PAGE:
The closing keynote will be held by Louis Dionne on "C++ metaprogramming: evolution and future directions".

boost 1.61.0 released

The boost community has released their library in version 1.61.0.

boost 1.61.0 released

by the boost organization

From the release note:

Beside many bug fixes and enhancements in the existing libraries, these new libraries were added:

New Libraries

Compute:
Parallel/GPU-computing library


DLL:
Library for comfortable work with DLL and DSO. Library provides a portable across platforms way to:

  • load libraries
  • import any native functions and variables
  • make alias names for C++ mangled functions and symbols
  • query libraries for sections and exported symbols
  • self loading and self querying
  • getting program and module location by exported symbol

Hana:
A modern C++ metaprogramming library. It provides high level algorithms to manipulate heterogeneous sequences, allows writing type-level computations with a natural syntax, provides tools to introspect user-defined types and much more.

Metaparse:
A library for generating compile time parsers parsing embedded DSL code as part of the C++ compilation process. The library is similar to Spirit, however while parsers built with Spirit parse at run-time, parsers built with Metaparse parse at compile-time.

 

C++Now 2016 program is online

The C++Now 2016 program is online.

Sean Parent

C++Now 2016 program

From the program:

The this years C++Now keynote will be held by the conference's first ever keynote speaker, Sean Parent. He is returning for the tenth annual conference to deliver this year's keynote, "Better Code."

Modern generic programming using the Tick and Fit libraries

Paul Fultz II talked at C++Now 2015 about generic programming.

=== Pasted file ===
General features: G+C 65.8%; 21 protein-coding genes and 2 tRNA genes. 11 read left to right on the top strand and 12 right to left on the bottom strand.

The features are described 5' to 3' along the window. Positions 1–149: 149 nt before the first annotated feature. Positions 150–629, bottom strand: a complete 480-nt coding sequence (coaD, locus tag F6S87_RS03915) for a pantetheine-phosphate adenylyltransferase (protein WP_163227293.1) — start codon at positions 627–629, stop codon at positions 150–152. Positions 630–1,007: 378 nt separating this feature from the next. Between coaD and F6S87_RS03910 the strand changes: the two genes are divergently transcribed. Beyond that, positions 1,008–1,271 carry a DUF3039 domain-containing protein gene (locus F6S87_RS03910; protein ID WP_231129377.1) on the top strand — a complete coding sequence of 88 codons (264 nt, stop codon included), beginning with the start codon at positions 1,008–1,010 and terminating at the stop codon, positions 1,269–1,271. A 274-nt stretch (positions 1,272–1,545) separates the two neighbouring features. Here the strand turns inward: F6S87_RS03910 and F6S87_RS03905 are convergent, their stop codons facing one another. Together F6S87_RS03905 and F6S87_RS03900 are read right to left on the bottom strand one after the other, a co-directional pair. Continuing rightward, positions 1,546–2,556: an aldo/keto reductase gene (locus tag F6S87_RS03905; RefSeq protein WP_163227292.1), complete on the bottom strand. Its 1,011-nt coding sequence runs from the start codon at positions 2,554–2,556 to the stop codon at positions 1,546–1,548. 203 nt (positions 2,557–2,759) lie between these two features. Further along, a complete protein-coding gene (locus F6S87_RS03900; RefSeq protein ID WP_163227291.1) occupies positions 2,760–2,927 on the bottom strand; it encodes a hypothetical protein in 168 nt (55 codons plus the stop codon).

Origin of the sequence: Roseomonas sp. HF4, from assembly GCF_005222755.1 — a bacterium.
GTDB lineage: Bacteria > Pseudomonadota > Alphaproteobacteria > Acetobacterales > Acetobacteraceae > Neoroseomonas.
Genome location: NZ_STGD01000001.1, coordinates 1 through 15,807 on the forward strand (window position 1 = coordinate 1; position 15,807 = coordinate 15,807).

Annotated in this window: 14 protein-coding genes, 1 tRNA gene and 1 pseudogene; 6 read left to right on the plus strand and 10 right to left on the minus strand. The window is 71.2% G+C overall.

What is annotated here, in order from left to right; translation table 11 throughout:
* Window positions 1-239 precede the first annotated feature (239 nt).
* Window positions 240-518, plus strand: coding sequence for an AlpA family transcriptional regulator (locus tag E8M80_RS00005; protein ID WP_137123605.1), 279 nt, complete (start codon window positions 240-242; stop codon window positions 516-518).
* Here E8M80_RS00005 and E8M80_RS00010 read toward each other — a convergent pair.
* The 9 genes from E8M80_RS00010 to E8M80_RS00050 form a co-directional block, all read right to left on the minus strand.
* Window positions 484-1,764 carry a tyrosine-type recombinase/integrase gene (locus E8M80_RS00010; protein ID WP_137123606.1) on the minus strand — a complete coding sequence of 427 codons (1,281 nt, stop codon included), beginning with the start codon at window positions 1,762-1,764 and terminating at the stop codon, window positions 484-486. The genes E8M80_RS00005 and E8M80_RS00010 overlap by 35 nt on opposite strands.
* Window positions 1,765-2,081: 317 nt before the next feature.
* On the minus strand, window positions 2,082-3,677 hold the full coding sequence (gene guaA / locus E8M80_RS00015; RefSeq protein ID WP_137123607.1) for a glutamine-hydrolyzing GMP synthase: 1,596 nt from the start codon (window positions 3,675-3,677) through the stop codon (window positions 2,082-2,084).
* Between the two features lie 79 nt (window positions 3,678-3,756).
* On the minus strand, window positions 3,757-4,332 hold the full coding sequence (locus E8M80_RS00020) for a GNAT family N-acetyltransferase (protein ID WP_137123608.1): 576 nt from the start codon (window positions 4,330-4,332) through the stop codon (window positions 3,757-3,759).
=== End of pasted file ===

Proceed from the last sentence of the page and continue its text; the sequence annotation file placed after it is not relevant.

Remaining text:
Modern generic programming using the Tick and Fit libraries

By Paul Fultz II

From the abstract:

C++ templates provide a very powerful abstraction for generic programming. Even so, they still suffer from long and confusing compile errors and this puts an extra burden of complexity on library writers who want to provide flexibility in their interfaces. In this talk, we will first discuss the importance of concept-based type requirements in code in order to produce clear compile errors, and how the Tick library can be used to specify and check those type requirements.

Later, we will discuss how the Fit library can further enhance generic programming. The Fit library provides many abstractions over functions including a way to do sophisticated overloading in a simple and concise manner. We will discuss in this talk how we can leverage these abstractions with overloading to provide simple and flexible interfaces. We will also look at comparison of these solutions with the Concepts Lite proposal and Boost.ConceptCheck.

slides: here

Selecting by interface, an idea almost to good to be true

I had an idea last night...

Selecting by interface, an idea almost to good to be true

by Jens Weller

From the article:

Last night, I've been coding until 3 am. Working on an API which will connect my CMS to JSON libraries in a generic way. For this I did study different JSON Libraries in the past weeks. I almost wrote another one wink Yet, I had the idea to write a generic interface to interface with some of these libraries, so that my own code is not hard wired to a certain API...